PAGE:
Oceanographers and the Cold War: Sisciples of Marine Science

Front Cover
University of Washington Press, Jul 1, 2005 - Science - 368 pages
0 Reviews
This book examines the study of the oceans during the Cold War era and explores the international focus of American oceanographers, taking into account the role of the U.S. Navy, U.S. foreign policy, and scientists through the world. Hamblin demonstrates that to understand the history of American oceanography, one must consider its role in both conflict and cooperation with other nations. Scientists redefined the field of oceanography and turned it into one of the most well-funded, militarily decisive, and politically controversial activities in science.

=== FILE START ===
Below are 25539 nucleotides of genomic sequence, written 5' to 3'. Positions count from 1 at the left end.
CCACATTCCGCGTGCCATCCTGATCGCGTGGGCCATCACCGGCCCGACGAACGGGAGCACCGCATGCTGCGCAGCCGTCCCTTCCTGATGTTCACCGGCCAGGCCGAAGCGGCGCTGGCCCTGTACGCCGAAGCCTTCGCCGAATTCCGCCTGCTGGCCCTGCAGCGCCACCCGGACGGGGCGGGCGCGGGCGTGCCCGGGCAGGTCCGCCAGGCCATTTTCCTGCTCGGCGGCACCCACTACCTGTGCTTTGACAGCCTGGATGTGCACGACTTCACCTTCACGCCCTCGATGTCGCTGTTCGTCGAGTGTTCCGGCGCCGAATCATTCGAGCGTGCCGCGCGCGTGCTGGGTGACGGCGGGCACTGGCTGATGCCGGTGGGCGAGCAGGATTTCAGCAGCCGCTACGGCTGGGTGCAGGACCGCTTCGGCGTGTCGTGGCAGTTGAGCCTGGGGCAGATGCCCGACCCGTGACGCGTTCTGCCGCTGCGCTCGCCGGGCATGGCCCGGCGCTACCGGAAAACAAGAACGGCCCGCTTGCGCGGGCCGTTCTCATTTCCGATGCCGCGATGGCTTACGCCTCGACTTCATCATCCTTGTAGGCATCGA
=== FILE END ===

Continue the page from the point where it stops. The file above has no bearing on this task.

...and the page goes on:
What people are saying - Write a review

We haven't found any reviews in the usual places.

Contents

1 Beginnings of Postwar Marine Science and Cooperation
3
2 Oceanographys Greatest Patron
32
3 The International Geophysical Year 19571958
59
4 The New Face of International Oceanography
99
5 Competition and Cooperation in the 1960s
140
6 Oceanography East and West
177
7 Marine Science and Marine Affairs
217
8 Conclusion
259
Notes
267
Bibliography
307
Index
333
Copyright

Other editions - View all

Common terms and phrases

About the author (2005)

Jacob Darwin Hamblin is a lecturer in history at California State University in Long Beach.

Bibliographic information